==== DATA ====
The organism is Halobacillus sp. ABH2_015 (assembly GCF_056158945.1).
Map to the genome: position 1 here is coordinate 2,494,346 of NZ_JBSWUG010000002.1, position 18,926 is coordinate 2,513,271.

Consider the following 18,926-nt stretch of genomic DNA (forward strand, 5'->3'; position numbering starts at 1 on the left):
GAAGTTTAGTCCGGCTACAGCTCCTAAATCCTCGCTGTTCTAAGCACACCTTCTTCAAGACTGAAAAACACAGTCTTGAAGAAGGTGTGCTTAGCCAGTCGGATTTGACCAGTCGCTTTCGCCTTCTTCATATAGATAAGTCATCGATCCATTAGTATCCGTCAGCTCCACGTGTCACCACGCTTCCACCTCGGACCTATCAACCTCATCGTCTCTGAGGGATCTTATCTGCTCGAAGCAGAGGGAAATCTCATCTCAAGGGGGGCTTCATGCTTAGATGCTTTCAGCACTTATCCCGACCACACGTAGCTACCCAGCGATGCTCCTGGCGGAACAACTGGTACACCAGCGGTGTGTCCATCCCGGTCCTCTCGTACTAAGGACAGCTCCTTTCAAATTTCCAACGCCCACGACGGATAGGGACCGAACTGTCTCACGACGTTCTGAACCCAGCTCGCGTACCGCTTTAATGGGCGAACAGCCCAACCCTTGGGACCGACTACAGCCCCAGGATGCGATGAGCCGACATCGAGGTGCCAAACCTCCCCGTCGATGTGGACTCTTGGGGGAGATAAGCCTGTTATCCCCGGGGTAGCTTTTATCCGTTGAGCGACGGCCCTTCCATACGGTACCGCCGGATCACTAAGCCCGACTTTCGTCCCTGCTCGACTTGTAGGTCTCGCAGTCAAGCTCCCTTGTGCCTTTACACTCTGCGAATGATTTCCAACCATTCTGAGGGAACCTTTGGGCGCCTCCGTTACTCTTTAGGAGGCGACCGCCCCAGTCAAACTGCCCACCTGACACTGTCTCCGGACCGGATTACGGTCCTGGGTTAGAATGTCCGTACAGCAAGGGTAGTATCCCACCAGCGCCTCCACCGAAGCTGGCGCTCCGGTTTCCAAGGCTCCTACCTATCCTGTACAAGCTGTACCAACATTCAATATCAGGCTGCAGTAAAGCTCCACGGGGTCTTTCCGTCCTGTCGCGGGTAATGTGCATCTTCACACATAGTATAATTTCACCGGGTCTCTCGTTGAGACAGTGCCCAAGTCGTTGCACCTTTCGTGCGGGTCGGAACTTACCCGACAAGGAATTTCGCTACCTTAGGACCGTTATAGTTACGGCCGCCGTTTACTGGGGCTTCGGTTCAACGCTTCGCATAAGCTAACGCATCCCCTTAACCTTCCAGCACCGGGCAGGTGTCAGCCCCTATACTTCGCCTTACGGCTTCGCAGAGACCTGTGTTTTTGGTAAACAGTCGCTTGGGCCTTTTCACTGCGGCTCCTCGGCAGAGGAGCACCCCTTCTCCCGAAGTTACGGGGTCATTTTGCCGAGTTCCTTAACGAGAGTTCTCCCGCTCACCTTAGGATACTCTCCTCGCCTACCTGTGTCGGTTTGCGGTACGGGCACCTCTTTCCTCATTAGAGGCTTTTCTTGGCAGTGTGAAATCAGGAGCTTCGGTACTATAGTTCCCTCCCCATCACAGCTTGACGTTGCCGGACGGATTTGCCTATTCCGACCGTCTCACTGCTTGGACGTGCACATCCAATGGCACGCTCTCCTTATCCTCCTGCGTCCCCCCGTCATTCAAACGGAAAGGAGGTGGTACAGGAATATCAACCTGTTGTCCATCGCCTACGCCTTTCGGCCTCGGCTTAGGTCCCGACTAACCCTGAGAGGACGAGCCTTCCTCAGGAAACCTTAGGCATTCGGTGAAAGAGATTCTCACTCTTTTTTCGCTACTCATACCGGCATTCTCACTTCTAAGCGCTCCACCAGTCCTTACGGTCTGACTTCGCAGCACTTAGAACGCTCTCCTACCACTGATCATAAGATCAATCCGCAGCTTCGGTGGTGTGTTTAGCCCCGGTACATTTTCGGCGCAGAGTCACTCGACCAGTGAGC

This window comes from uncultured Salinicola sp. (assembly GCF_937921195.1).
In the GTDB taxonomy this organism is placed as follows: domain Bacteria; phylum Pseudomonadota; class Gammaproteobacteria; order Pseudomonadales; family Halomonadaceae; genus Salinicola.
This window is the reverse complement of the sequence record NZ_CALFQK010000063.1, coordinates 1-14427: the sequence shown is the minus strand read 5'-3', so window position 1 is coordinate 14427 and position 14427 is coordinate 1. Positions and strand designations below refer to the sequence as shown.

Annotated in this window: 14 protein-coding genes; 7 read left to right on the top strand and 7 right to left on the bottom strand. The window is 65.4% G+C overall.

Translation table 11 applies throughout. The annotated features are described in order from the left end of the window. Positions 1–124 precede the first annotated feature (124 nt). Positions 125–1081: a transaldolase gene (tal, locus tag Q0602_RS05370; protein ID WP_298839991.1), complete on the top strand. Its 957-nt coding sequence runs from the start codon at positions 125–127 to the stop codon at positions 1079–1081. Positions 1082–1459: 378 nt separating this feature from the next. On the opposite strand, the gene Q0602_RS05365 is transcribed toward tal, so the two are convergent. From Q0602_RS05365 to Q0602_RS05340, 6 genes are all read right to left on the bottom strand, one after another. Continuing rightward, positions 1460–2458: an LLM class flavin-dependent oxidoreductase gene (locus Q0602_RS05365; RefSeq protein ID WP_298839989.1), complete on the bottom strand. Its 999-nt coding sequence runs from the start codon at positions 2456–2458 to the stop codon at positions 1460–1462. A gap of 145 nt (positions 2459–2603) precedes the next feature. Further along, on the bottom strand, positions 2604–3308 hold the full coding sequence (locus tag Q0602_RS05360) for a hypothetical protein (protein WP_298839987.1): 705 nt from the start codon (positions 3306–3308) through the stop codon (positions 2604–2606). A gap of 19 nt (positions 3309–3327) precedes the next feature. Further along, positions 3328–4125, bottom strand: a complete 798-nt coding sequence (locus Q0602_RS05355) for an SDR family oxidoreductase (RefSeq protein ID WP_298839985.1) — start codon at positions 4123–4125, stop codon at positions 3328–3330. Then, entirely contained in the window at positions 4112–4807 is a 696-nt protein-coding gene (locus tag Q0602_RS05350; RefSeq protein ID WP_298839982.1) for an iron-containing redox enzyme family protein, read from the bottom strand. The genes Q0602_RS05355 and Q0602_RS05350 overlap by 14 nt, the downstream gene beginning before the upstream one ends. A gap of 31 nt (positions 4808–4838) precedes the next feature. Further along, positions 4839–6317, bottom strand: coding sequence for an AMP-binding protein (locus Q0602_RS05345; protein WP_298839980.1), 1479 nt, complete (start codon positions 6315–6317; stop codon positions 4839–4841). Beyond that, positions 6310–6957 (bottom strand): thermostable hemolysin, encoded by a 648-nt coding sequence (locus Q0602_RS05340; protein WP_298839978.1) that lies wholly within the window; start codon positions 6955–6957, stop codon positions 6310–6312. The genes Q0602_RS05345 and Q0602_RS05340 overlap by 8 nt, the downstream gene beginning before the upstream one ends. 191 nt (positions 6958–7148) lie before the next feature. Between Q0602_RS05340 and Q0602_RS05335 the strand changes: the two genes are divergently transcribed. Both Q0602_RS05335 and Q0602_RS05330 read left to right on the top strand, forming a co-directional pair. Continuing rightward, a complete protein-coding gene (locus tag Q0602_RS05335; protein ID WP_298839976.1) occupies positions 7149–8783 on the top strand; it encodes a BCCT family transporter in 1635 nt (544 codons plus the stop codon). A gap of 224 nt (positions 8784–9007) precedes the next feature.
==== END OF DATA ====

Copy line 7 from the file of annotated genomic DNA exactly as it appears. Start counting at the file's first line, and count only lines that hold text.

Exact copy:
This window is the reverse complement of the sequence record NZ_CALFQK010000063.1, coordinates 1-14427: the sequence shown is the minus strand read 5'-3', so window position 1 is coordinate 14427 and position 14427 is coordinate 1. Positions and strand designations below refer to the sequence as shown.